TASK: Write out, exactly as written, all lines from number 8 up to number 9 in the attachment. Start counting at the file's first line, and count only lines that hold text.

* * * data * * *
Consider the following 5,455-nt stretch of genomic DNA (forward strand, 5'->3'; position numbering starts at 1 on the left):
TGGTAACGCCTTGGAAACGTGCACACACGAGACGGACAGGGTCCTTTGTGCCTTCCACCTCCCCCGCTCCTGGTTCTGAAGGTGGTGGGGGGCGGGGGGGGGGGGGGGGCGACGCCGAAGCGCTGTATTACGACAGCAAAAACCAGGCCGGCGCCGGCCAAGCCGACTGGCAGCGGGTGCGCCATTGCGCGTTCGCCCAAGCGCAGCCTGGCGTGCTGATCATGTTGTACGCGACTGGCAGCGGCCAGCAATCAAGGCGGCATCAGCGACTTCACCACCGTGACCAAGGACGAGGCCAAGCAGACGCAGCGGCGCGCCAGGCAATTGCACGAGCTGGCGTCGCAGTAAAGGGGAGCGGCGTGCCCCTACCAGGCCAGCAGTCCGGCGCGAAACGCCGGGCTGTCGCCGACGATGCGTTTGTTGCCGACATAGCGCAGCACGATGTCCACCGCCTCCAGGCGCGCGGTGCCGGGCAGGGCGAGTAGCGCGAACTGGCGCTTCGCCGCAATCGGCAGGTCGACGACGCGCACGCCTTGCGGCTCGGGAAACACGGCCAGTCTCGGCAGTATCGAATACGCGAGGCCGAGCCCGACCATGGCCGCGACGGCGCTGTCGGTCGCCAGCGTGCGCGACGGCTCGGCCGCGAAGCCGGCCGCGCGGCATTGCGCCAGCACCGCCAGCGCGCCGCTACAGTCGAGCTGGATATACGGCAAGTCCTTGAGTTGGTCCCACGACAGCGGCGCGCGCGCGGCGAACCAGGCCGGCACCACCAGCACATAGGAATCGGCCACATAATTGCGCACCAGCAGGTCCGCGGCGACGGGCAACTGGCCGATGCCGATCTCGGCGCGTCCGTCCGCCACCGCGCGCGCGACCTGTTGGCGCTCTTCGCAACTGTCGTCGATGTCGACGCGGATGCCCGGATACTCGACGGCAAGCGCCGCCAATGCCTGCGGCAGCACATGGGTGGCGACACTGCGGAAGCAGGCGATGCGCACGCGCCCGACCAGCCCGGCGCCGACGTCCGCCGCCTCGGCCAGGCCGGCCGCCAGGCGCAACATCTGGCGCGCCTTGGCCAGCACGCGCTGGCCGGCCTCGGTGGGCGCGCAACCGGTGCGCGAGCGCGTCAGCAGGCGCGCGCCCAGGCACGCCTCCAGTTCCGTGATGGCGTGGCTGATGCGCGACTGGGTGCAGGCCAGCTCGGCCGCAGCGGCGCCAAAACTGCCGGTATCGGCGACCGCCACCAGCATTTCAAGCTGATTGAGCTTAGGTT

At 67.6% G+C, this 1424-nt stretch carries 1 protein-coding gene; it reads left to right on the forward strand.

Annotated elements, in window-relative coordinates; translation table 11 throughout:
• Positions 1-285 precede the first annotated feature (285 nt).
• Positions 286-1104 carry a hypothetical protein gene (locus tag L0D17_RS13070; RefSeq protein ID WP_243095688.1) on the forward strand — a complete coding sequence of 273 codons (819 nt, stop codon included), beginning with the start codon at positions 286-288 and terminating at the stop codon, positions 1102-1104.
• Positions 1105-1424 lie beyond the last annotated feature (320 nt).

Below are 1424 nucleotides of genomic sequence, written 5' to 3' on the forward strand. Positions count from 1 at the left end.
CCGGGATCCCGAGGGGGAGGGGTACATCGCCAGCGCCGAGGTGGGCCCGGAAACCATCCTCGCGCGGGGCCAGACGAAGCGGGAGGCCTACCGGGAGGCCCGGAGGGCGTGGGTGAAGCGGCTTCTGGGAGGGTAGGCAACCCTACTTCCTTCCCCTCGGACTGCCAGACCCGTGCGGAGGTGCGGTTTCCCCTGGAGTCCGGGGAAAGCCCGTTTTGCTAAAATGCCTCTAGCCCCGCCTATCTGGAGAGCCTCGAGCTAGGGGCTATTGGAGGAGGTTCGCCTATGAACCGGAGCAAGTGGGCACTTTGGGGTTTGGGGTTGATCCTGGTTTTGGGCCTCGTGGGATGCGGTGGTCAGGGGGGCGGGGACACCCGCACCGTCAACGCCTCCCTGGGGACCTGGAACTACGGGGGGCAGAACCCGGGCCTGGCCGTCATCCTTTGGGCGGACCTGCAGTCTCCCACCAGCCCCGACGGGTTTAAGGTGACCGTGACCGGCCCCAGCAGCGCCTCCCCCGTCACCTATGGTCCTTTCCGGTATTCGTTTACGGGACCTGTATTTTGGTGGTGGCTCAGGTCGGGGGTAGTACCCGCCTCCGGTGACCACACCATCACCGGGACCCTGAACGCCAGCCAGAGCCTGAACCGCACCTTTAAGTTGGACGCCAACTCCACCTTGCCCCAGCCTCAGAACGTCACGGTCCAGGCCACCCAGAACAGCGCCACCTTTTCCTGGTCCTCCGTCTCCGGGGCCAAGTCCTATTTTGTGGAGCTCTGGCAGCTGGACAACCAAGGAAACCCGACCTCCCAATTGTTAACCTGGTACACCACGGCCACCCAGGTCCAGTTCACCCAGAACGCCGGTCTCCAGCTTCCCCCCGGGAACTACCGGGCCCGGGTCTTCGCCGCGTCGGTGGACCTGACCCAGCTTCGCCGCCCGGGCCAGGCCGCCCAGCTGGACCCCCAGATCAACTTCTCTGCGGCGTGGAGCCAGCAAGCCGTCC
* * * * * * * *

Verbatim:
Below are 1424 nucleotides of genomic sequence, written 5' to 3' on the forward strand. Positions count from 1 at the left end.
CCGGGATCCCGAGGGGGAGGGGTACATCGCCAGCGCCGAGGTGGGCCCGGAAACCATCCTCGCGCGGGGCCAGACGAAGCGGGAGGCCTACCGGGAGGCCCGGAGGGCGTGGGTGAAGCGGCTTCTGGGAGGGTAGGCAACCCTACTTCCTTCCCCTCGGACTGCCAGACCCGTGCGGAGGTGCGGTTTCCCCTGGAGTCCGGGGAAAGCCCGTTTTGCTAAAATGCCTCTAGCCCCGCCTATCTGGAGAGCCTCGAGCTAGGGGCTATTGGAGGAGGTTCGCCTATGAACCGGAGCAAGTGGGCACTTTGGGGTTTGGGGTTGATCCTGGTTTTGGGCCTCGTGGGATGCGGTGGTCAGGGGGGCGGGGACACCCGCACCGTCAACGCCTCCCTGGGGACCTGGAACTACGGGGGGCAGAACCCGGGCCTGGCCGTCATCCTTTGGGCGGACCTGCAGTCTCCCACCAGCCCCGACGGGTTTAAGGTGACCGTGACCGGCCCCAGCAGCGCCTCCCCCGTCACCTATGGTCCTTTCCGGTATTCGTTTACGGGACCTGTATTTTGGTGGTGGCTCAGGTCGGGGGTAGTACCCGCCTCCGGTGACCACACCATCACCGGGACCCTGAACGCCAGCCAGAGCCTGAACCGCACCTTTAAGTTGGACGCCAACTCCACCTTGCCCCAGCCTCAGAACGTCACGGTCCAGGCCACCCAGAACAGCGCCACCTTTTCCTGGTCCTCCGTCTCCGGGGCCAAGTCCTATTTTGTGGAGCTCTGGCAGCTGGACAACCAAGGAAACCCGACCTCCCAATTGTTAACCTGGTACACCACGGCCACCCAGGTCCAGTTCACCCAGAACGCCGGTCTCCAGCTTCCCCCCGGGAACTACCGGGCCCGGGTCTTCGCCGCGTCGGTGGACCTGACCCAGCTTCGCCGCCCGGGCCAGGCCGCCCAGCTGGACCCCCAGATCAACTTCTCTGCGGCGTGGAGCCAGCAAGCCGTCC